Ask your neighbors or school friends’ parents.

Referrals and word of mouth are a great way to learn about the studio! Parents will tell you all about the fun Halloween recital, how their student is progressing, how the teacher communicates with parents, and more.

Do you want an in home studio or a music school?

As you get referrals from neighbors and friends, be clear on which type you want or if you have a serious preference. Many private piano teachers run their in home studios very professionally. Do you want something close to home or where you could drop off children for simultaneous lessons with different teachers at a music school?

Does this teacher hold recitals?

Most teachers have one or two recitals each year. There are often pictures on their website from these events so you can find out how casual or formal they are. I believe one of the best parts of having your children involved in piano lessons is that they learn to prepare and perform in front of an audience! It’s something to look into as you sift through your options for teachers.

Does this teacher enter students in competitions/festivals?

When involved in a teaching association, most teachers will enter students who want to in a few festivals each year. As students advance, they may want more serious competitions so this is something to look into if you’re transferring and interested in it.

Does this teacher hold group lessons?

I’ve spoken about this topic at many conferences but it’s something I totally believe in! For all ages, group lessons bring such an element of FUN to lessons. All too often piano is a solitary pursuit – we don’t have orchestras or bands of pianos to participate in at school. We don’t practice with a “section” but by ourselves for hours at home. So whenever teachers can include group lessons, whether it’s just for theory review or once a month, it’s going to help your child love lessons even more. Games, ensemble music and performance options abound at group classes!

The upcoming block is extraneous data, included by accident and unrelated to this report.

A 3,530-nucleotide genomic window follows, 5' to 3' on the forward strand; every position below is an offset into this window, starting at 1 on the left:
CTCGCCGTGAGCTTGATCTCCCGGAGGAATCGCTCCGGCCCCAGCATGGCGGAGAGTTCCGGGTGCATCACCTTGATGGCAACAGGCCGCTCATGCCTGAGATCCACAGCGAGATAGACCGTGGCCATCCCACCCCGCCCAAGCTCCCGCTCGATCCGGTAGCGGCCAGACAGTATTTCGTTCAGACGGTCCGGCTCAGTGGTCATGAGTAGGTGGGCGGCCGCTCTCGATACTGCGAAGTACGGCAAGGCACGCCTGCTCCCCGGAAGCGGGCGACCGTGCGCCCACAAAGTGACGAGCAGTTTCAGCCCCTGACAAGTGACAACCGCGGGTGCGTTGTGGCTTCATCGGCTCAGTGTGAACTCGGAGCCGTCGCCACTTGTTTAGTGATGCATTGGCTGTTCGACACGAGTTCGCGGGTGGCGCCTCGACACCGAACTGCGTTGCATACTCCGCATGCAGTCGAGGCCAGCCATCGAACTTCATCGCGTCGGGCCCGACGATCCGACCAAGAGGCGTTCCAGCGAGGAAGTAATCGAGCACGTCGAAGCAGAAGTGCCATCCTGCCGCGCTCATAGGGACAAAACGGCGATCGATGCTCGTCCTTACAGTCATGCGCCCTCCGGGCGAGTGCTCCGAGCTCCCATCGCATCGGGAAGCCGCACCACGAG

Does this teacher LOVE to teach?

Many amazing musicians love to teach and these are the musicians you want teaching your child! I believe that teachers with a passion for sharing their love of music are the BEST kinds of teachers. Sometimes this is best assessed meeting in person. Sometimes pictures and the activities they plan give you an idea of this online.


Whew, it’s a long list but those are the tips I send parents looking into lessons.  These give my friends and family good questions to ask teachers about and discuss at home as they decide what is important to them. Piano lessons are an amazing gift to give your child! And when you find the teacher that works best for you, it’s a great match for all involved – the parents, the teacher and the student.

Good luck in your piano teacher search!

Author: Whitney

Whitney Hawker, NCTM, teaches group and private piano at Weber State University, Utah. She loves surprising students with the perfect piece or a new exciting game! After graduate school, she missed sharing ideas and resources daily with colleagues so she and her friend, Spring, began blogging together at